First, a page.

When you're stuck at home, it can be difficult to stay abreast of all the trends and changes in your industry. Although you're still likely able to get your basic work done, skill-boosting activities such as conferences and spontaneous in-person conversations have been put on hold or made more difficult. This can leave you looking for other ways to bolster your work skills. One option is to read about topics that help you improve your business and succeed in your role. This article offers several of the best business intelligence (BI) books to brush up on the processes, positions and tools related to it.
BI is a topic that is relevant across industries, so no matter your field, these books can help you boost skills related to the data your business collects and the tools used to process it. It probably will not surprise you to know that big data and BI is becoming an ever more crucial resource for the enterprise. In nearly every industry, companies need to collect, interpret and tell a story with it to succeed. Organizations can use BI tools to store, organize and interpret the data they collect from both internal and external processes. They have other uses beyond standard business processes as well -- for example, you may be interested to learn how BI tools are being used to track COVID-19 statistics.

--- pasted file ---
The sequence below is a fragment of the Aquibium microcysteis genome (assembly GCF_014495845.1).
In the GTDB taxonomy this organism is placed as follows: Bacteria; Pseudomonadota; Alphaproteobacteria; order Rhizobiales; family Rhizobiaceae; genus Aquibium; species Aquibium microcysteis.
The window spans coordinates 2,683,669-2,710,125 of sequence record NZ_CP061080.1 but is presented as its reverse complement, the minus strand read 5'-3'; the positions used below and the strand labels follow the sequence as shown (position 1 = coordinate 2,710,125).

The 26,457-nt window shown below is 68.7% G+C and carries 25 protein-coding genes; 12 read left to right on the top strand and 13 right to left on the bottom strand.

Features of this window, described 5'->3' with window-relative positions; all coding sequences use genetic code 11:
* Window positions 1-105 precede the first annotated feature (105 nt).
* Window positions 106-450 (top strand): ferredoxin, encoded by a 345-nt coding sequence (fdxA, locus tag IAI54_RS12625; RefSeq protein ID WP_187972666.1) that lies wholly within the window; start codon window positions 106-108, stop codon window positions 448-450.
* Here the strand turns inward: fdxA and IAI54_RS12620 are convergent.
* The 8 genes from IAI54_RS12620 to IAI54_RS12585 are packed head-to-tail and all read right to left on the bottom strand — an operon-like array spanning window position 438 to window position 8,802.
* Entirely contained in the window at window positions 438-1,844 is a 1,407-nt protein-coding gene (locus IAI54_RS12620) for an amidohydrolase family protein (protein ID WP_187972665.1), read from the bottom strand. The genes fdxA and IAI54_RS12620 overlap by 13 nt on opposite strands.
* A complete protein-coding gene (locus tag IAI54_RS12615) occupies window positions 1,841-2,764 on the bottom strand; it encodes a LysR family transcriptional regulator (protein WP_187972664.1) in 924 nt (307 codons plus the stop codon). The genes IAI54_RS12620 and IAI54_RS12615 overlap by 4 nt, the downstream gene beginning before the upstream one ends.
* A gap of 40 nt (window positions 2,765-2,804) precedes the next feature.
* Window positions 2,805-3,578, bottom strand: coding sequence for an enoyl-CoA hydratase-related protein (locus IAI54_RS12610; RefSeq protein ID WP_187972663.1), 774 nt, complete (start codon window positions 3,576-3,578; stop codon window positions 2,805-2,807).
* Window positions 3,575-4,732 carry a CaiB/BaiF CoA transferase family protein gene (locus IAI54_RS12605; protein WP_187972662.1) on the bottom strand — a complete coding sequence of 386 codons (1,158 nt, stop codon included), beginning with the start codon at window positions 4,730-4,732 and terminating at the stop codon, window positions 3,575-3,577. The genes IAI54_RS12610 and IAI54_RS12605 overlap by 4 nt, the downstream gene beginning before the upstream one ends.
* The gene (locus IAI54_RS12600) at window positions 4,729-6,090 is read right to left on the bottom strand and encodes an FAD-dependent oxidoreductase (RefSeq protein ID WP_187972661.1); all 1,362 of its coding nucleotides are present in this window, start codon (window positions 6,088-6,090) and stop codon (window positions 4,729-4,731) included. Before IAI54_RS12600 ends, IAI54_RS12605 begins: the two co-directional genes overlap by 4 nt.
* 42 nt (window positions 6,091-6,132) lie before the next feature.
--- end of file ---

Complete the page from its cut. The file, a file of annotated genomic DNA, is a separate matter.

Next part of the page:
Our list of BI books includes a variety of BI subcategories, for readers of beginner, intermediate and advanced experience levels. Check it out!
Books for Learning BI
The books mentioned in this category are for those that are relatively new to BI, or generalists looking to broaden their perspective on what BI is.
Business Intelligence for Dummies by Swain Scheps
What better place to start than a book for dummies? You're likely familiar with the series -- there are 'for dummies' books about every conceivable topic of interest. BI for Dummies provides all the basics a newcomer to the topic needs to build a strong foundation in business intelligence. The book starts with a broad overview and a history of BI as it has evolved to include all the computing power available to us today. It includes sections on online analytical processing, data visualization, the BI lifecycle, BI strategy and BI products and vendors.